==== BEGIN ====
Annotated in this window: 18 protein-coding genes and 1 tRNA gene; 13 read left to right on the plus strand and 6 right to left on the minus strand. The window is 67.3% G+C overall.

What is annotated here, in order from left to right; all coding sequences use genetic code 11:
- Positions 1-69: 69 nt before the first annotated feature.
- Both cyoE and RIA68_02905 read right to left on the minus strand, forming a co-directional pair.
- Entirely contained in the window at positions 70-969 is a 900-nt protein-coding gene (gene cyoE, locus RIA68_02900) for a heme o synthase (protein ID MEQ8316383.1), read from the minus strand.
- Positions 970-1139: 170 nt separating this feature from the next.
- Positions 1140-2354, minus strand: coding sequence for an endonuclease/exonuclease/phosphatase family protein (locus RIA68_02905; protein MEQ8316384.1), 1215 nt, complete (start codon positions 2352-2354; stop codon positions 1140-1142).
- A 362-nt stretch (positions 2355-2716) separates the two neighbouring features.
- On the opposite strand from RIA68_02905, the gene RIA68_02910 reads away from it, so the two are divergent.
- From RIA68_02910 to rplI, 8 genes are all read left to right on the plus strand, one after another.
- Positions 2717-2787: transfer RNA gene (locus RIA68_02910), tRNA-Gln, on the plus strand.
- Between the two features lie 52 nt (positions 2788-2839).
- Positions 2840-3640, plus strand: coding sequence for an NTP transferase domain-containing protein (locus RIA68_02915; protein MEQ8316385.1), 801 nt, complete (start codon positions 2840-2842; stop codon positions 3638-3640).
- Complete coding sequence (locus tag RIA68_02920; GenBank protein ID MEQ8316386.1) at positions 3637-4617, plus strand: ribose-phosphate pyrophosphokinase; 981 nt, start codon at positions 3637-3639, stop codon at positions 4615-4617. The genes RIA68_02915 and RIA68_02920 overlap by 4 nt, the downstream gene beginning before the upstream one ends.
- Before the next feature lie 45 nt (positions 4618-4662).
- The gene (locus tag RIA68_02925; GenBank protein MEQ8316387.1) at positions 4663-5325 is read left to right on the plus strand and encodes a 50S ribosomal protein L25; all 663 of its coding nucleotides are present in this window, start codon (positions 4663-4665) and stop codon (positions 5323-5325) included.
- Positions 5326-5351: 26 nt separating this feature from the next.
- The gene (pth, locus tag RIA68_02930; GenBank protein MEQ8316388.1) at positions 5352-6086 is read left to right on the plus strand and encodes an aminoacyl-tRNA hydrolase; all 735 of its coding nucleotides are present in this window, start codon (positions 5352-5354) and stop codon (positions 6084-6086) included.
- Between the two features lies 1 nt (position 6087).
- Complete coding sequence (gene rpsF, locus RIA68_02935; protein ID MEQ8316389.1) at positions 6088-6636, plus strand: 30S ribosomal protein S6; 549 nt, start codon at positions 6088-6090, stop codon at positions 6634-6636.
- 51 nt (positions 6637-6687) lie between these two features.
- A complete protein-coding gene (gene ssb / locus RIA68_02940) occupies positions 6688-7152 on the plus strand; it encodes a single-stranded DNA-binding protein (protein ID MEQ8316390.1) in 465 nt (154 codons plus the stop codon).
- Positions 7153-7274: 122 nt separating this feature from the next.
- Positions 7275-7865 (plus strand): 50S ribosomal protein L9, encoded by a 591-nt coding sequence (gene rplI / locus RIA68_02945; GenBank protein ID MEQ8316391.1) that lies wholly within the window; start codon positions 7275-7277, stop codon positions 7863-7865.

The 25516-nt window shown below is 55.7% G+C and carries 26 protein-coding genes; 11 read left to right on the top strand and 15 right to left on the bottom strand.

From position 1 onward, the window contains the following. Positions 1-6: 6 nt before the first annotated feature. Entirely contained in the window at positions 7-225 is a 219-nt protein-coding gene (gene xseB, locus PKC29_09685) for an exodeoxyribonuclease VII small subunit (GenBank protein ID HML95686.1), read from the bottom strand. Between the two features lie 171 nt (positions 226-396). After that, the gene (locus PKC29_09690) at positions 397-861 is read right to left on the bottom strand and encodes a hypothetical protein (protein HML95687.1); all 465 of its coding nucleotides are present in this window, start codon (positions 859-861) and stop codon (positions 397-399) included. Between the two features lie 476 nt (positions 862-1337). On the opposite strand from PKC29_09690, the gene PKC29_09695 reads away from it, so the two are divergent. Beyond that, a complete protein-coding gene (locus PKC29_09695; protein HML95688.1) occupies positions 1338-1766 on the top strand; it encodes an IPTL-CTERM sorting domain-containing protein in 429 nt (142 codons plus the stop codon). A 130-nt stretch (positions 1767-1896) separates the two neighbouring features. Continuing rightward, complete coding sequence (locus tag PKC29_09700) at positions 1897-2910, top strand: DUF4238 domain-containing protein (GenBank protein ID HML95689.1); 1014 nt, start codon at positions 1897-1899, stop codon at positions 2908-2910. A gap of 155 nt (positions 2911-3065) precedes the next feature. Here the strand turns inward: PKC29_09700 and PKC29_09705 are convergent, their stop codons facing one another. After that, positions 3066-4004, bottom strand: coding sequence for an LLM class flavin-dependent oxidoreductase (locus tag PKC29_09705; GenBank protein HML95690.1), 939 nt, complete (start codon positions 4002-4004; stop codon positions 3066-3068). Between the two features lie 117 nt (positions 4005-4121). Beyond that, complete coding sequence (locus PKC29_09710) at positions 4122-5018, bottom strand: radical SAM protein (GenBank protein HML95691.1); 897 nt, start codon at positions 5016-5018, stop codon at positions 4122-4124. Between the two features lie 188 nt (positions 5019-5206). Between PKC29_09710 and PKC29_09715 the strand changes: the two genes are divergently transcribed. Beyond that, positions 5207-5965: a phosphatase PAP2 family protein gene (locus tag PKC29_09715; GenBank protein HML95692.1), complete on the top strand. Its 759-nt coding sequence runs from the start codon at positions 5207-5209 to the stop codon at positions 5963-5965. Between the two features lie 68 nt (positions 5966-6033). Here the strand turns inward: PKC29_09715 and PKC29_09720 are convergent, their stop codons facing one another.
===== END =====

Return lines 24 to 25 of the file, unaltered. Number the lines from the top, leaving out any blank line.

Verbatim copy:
- Positions 7275-7865 (plus strand): 50S ribosomal protein L9, encoded by a 591-nt coding sequence (gene rplI / locus RIA68_02945; GenBank protein ID MEQ8316391.1) that lies wholly within the window; start codon positions 7275-7277, stop codon positions 7863-7865.

The 25516-nt window shown below is 55.7% G+C and carries 26 protein-coding genes; 11 read left to right on the top strand and 15 right to left on the bottom strand.